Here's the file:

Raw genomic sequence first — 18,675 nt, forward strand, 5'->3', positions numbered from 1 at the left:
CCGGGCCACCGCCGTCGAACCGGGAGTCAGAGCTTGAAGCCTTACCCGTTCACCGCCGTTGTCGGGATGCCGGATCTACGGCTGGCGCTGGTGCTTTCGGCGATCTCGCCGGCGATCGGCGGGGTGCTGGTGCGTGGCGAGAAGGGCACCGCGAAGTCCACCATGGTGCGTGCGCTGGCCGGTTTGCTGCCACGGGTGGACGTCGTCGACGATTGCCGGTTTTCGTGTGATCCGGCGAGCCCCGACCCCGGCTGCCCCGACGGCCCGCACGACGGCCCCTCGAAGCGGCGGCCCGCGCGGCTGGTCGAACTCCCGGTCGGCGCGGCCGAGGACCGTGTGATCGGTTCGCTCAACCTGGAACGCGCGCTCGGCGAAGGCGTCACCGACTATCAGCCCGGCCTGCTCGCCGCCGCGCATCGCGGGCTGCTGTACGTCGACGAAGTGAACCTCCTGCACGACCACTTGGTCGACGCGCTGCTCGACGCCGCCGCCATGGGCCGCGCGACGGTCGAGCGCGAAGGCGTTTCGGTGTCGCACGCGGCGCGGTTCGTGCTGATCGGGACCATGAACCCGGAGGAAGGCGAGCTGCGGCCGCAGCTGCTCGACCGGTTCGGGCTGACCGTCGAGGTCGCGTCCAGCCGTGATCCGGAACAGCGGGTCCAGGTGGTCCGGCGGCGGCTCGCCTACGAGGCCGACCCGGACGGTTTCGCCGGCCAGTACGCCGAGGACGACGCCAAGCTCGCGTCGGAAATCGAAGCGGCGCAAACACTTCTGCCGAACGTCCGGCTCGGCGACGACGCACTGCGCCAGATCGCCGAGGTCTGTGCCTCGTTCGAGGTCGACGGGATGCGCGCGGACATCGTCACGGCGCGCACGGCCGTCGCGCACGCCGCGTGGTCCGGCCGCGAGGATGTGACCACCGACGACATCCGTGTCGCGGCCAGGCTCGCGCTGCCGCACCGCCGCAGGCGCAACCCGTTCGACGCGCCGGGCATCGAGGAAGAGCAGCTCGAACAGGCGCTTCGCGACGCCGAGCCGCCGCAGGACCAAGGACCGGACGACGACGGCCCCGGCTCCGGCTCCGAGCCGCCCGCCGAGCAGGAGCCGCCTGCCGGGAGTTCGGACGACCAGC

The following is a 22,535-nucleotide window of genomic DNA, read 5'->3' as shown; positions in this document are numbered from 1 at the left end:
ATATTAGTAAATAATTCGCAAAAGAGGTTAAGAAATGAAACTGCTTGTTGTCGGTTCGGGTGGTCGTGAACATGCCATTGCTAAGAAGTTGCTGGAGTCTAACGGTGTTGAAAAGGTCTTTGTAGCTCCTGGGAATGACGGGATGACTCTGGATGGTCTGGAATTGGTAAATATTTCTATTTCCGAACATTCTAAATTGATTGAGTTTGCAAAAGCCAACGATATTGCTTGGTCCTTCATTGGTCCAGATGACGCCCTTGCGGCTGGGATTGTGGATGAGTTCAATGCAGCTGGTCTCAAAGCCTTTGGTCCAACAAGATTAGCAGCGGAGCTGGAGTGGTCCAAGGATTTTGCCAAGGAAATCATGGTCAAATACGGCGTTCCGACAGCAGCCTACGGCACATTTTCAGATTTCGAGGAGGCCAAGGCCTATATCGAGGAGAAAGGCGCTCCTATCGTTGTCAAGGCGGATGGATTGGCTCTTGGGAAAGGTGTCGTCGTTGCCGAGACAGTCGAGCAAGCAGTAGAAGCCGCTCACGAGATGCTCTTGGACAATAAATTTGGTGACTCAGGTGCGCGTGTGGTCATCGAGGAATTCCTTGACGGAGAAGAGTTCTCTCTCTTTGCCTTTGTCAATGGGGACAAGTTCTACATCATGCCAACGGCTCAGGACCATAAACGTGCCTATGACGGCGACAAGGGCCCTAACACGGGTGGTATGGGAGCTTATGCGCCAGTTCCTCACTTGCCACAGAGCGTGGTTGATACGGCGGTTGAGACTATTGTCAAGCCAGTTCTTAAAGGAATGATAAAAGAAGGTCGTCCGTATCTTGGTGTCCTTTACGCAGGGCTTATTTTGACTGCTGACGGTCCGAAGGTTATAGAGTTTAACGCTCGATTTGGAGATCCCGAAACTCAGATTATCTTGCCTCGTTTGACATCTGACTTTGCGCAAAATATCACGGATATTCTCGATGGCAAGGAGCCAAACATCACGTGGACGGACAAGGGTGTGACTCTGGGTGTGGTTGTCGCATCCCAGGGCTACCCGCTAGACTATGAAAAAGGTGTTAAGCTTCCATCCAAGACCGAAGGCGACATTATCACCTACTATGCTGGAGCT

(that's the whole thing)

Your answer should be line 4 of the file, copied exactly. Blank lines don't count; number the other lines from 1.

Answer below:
ATATTAGTAAATAATTCGCAAAAGAGGTTAAGAAATGAAACTGCTTGTTGTCGGTTCGGGTGGTCGTGAACATGCCATTGCTAAGAAGTTGCTGGAGTCTAACGGTGTTGAAAAGGTCTTTGTAGCTCCTGGGAATGACGGGATGACTCTGGATGGTCTGGAATTGGTAAATATTTCTATTTCCGAACATTCTAAATTGATTGAGTTTGCAAAAGCCAACGATATTGCTTGGTCCTTCATTGGTCCAGATGACGCCCTTGCGGCTGGGATTGTGGATGAGTTCAATGCAGCTGGTCTCAAAGCCTTTGGTCCAACAAGATTAGCAGCGGAGCTGGAGTGGTCCAAGGATTTTGCCAAGGAAATCATGGTCAAATACGGCGTTCCGACAGCAGCCTACGGCACATTTTCAGATTTCGAGGAGGCCAAGGCCTATATCGAGGAGAAAGGCGCTCCTATCGTTGTCAAGGCGGATGGATTGGCTCTTGGGAAAGGTGTCGTCGTTGCCGAGACAGTCGAGCAAGCAGTAGAAGCCGCTCACGAGATGCTCTTGGACAATAAATTTGGTGACTCAGGTGCGCGTGTGGTCATCGAGGAATTCCTTGACGGAGAAGAGTTCTCTCTCTTTGCCTTTGTCAATGGGGACAAGTTCTACATCATGCCAACGGCTCAGGACCATAAACGTGCCTATGACGGCGACAAGGGCCCTAACACGGGTGGTATGGGAGCTTATGCGCCAGTTCCTCACTTGCCACAGAGCGTGGTTGATACGGCGGTTGAGACTATTGTCAAGCCAGTTCTTAAAGGAATGATAAAAGAAGGTCGTCCGTATCTTGGTGTCCTTTACGCAGGGCTTATTTTGACTGCTGACGGTCCGAAGGTTATAGAGTTTAACGCTCGATTTGGAGATCCCGAAACTCAGATTATCTTGCCTCGTTTGACATCTGACTTTGCGCAAAATATCACGGATATTCTCGATGGCAAGGAGCCAAACATCACGTGGACGGACAAGGGTGTGACTCTGGGTGTGGTTGTCGCATCCCAGGGCTACCCGCTAGACTATGAAAAAGGTGTTAAGCTTCCATCCAAGACCGAAGGCGACATTATCACCTACTATGCTGGAGCT